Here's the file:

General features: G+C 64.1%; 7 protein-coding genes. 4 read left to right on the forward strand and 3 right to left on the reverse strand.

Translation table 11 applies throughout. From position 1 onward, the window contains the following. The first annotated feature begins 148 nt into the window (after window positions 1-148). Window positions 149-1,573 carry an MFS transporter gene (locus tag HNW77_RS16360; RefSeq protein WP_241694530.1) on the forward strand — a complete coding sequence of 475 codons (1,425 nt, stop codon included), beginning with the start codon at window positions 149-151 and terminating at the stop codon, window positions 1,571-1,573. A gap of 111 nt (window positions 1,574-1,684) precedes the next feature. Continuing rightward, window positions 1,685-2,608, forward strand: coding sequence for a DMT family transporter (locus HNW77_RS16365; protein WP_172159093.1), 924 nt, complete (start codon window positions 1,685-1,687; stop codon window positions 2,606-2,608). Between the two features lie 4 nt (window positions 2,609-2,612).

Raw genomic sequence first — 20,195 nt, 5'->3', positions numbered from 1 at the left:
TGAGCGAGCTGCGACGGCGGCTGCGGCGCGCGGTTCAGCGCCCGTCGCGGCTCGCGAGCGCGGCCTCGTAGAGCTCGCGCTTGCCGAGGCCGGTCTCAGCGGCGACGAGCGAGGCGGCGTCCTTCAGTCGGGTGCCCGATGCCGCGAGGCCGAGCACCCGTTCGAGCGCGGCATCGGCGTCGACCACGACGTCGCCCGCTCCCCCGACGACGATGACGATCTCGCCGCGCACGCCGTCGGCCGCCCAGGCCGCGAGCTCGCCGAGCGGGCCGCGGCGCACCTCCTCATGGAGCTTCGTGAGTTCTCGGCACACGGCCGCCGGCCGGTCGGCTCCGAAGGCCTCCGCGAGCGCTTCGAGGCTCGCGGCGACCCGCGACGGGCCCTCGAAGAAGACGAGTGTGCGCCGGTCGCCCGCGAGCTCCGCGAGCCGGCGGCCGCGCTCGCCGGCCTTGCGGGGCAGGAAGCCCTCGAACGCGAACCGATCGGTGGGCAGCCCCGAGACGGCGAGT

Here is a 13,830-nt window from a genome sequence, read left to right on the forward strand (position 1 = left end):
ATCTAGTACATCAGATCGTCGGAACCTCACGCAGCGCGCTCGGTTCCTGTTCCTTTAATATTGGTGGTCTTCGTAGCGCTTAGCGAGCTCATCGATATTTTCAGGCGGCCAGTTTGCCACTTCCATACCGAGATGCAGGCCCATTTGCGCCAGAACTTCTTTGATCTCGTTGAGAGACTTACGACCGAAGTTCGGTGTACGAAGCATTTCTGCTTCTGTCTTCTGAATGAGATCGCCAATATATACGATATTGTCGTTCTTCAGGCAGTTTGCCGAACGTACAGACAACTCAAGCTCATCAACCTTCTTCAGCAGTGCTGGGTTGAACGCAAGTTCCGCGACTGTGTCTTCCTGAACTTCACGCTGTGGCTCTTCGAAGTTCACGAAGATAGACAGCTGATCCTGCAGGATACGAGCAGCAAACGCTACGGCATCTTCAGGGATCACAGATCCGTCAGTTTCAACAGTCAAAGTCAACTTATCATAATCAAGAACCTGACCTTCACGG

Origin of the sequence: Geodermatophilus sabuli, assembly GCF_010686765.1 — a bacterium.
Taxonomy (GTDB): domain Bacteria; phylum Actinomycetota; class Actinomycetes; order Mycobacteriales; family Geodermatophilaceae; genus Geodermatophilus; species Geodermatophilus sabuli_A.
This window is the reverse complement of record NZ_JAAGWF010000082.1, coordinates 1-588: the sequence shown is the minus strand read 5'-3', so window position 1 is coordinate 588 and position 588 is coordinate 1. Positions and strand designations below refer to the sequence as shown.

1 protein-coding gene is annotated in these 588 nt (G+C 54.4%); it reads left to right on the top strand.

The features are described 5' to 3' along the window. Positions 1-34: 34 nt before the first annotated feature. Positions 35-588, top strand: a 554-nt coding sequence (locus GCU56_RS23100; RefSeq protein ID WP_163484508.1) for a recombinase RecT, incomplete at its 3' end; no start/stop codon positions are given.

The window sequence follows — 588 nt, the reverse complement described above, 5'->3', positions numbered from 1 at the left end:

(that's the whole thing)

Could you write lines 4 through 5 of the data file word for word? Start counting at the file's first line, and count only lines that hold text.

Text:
TGAGCGAGCTGCGACGGCGGCTGCGGCGCGCGGTTCAGCGCCCGTCGCGGCTCGCGAGCGCGGCCTCGTAGAGCTCGCGCTTGCCGAGGCCGGTCTCAGCGGCGACGAGCGAGGCGGCGTCCTTCAGTCGGGTGCCCGATGCCGCGAGGCCGAGCACCCGTTCGAGCGCGGCATCGGCGTCGACCACGACGTCGCCCGCTCCCCCGACGACGATGACGATCTCGCCGCGCACGCCGTCGGCCGCCCAGGCCGCGAGCTCGCCGAGCGGGCCGCGGCGCACCTCCTCATGGAGCTTCGTGAGTTCTCGGCACACGGCCGCCGGCCGGTCGGCTCCGAAGGCCTCCGCGAGCGCTTCGAGGCTCGCGGCGACCCGCGACGGGCCCTCGAAGAAGACGAGTGTGCGCCGGTCGCCCGCGAGCTCCGCGAGCCGGCGGCCGCGCTCGCCGGCCTTGCGGGGCAGGAAGCCCTCGAACGCGAACCGATCGGTGGGCAGCCCCGAGACGGCGAGT

Here is a 13,830-nt window from a genome sequence, read left to right on the forward strand (position 1 = left end):